• United States

The New Data Center desktop

Feb 20, 20064 mins
Data Center

Users love to customize their desktops. Your challenge is to work with, not against, them.

Have you given much thought to what today’s increasingly sophisticated users will be like in a decade? Because you are building the infrastructure that will support these future workers, don’t wait too long before you do. A look at the next-generation workforce.

Have you given much thought to what today’s increasingly sophisticated users will be like in a decade? Because you are building the infrastructure that will support these future workers, don’t wait too long before you do.

One of the main differences that will define the next-generation workforce from today’s is the level of individualization people will bring to their work. Pundits predict that in 10 years every employee will completely personalize and customize the IT environment for the task at hand. Likewise, the workplace will respond by completely customizing the workers and teams it hires for the project at hand.

Evidence of such individualization is already visible. Try as you might to provide a full range of technology choices, many of today’s workers always want more, the ability to customize the desktop has become part of their social DNA. An employee in accounting downloads a media player because background music helps him better concentrate on his number crunching. A project manager asks team members to use an open source groupware tool he favors for collaboration and calendaring purposes. A workgroup begins using a free instant-messaging client, regardless of any policy IT may have set on its use.

In a recent poll, Gartner asked 170 people the extent to which they customize their personal workspaces by adding their own tools, devices, software, music, information resources and the like. Nearly one-half (48%) of respondents reported customizing their work environments aggressively or moderately. Only 10% said they did not customize at all.

Considering consumer behavior, social connectivity and the plethora of personal devices workers have at their disposal, each year such personalization of the desktop will increase and, by 2015, you can safely assume that the average worker will customize 90% of his tools and information resources, says Diane Morello, a research vice president at Gartner. This personalization will go hand in hand with the customization of an individual’s work culture: A worker will have choices galore for job mobility, the ability to affiliate with global communities, the chance to become a “free agent” or to participate in globally distributed work teams, Gartner reports.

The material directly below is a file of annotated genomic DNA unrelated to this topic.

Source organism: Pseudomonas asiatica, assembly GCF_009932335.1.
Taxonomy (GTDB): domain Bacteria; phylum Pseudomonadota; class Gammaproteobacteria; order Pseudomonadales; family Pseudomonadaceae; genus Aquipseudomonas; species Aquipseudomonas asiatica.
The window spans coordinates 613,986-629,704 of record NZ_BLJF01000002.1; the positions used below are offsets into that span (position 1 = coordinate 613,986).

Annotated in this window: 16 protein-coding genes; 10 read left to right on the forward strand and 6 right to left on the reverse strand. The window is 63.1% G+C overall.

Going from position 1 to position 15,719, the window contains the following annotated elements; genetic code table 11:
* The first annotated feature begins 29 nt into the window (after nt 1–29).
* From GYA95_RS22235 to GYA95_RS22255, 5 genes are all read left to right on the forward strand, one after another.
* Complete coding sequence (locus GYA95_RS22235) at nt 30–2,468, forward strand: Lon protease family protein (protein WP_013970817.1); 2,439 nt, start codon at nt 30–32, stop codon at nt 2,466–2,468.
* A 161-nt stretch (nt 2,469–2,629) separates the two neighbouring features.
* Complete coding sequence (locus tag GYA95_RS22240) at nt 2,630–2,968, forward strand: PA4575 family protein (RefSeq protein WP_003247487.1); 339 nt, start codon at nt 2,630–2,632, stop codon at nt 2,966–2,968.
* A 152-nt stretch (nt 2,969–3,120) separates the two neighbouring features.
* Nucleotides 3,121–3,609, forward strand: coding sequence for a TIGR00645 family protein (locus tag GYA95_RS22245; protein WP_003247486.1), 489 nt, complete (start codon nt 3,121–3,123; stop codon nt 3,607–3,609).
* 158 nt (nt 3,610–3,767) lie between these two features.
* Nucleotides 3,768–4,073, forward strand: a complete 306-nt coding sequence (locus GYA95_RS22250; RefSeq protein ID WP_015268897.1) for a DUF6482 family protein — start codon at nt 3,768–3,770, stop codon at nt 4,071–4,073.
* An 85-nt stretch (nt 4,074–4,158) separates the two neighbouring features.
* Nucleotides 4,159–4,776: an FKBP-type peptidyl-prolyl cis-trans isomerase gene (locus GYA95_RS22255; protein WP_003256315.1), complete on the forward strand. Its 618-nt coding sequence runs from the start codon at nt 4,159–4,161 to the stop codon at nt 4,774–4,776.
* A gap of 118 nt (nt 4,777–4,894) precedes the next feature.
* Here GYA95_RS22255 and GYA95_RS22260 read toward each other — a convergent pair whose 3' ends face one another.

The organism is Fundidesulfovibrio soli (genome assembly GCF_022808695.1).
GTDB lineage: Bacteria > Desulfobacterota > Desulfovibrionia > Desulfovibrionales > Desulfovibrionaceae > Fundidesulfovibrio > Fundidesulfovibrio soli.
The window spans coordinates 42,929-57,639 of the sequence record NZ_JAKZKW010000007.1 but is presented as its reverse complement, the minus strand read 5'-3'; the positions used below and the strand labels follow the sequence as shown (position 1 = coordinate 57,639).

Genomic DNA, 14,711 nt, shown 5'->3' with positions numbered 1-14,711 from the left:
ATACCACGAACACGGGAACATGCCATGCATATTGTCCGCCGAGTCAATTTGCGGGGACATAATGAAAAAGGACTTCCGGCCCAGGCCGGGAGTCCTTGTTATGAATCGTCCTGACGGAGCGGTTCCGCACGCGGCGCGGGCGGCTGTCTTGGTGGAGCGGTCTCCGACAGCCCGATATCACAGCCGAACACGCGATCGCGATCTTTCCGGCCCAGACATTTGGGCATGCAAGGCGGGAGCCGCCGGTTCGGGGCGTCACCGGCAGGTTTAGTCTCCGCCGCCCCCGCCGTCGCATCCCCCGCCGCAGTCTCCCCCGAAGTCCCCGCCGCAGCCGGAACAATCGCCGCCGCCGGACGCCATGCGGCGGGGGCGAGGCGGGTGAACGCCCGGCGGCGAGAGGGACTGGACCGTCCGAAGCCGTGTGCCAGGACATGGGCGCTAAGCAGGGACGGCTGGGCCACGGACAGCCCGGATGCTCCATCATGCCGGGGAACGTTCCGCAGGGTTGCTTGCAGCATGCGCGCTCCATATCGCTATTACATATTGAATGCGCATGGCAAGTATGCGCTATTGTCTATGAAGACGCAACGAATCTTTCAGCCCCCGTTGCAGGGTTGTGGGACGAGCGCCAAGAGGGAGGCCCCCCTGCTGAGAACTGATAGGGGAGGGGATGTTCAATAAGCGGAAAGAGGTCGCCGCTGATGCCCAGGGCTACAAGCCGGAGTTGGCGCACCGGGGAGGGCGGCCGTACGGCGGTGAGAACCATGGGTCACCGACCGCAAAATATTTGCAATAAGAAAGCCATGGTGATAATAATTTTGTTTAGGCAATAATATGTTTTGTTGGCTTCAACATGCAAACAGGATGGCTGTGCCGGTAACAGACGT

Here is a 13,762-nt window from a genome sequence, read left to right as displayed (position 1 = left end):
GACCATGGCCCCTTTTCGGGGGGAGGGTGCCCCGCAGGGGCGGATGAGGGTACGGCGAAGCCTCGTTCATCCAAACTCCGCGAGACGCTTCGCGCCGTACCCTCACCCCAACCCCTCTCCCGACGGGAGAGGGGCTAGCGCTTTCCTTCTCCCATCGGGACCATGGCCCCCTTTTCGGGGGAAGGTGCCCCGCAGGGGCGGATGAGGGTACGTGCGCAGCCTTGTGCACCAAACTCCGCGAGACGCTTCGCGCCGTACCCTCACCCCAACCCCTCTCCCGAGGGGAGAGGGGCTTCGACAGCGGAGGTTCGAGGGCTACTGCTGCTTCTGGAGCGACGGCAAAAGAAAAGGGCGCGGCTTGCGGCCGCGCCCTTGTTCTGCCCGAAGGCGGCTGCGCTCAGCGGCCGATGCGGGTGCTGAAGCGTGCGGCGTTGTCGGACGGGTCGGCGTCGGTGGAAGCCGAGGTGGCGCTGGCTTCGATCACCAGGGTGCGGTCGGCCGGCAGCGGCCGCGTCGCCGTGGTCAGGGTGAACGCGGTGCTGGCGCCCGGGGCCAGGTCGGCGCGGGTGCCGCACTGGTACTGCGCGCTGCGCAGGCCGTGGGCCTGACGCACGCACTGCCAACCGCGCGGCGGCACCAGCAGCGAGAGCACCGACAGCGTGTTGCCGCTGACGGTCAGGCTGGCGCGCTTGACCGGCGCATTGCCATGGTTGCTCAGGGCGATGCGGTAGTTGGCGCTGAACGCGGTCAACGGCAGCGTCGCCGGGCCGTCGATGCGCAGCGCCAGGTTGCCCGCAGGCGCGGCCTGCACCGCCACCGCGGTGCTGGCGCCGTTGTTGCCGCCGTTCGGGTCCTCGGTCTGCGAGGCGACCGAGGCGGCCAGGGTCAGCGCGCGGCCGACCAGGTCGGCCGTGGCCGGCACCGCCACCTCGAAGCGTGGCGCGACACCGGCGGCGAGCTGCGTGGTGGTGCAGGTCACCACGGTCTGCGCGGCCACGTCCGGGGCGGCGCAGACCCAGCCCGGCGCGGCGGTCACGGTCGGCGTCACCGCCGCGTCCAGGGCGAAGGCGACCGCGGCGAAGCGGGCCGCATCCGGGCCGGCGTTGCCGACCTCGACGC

From mass customization, we’ll see extreme individualization, Morello predicts. A Gartner report, co-written by Morello, explains: “Future workers will be more independent, take a high degree of control over defining and creating their workplace and work model, operate more globally, become highly active in creating and programming media, take on more responsibility for defining business models, and drive and create change.”

The stark reality, she adds, is that 90% of companies today are lagging behind in the thinking and the skills necessary to support this future worker. If you’re among that vast majority, and remain so in coming years, you’ll forever be climbing uphill, she says. Workers will regularly force IT decisions, not just occasionally as they have in the past. Smart, forward-thinking IT executives (and other business leaders) will take the time today to understand the customization trend and consider the implications for tomorrow’s enterprise, Morello adds.

The good news is that if you’ve begun to build a Web-centric, virtualized, open New Data Center architecture capable of providing a variety of on-demand resources and supporting a vastly extended enterprise, then you’re on the right track. And if you’re trying to figure out how best to support collaboration, then all the better. Ultimately, far-flung, virtual work teams will be the norm, and by starting today to support intensely collaborative work situations you’ll grow your IT expertise as virtual work teams grow in dominance.

Also important is to experiment with how to increase IT’s flexibility, while still keeping wraps on management. Rather than standardizing on one set of desktop tools for all employees, for example, offer users the ability to pick and chose from an array of tool options – and make those tools easily downloadable no matter what type of device users have or where they’re situated. In other words, make yourself the go-to guy (or gal) for users even as they assert their independence and customize their workspaces.

Your long-term goal, Gartner suggests, is to transform yourself from technology provider to trusted adviser. No matter when today’s customization results in extreme individualization, that’s not a bad idea at all.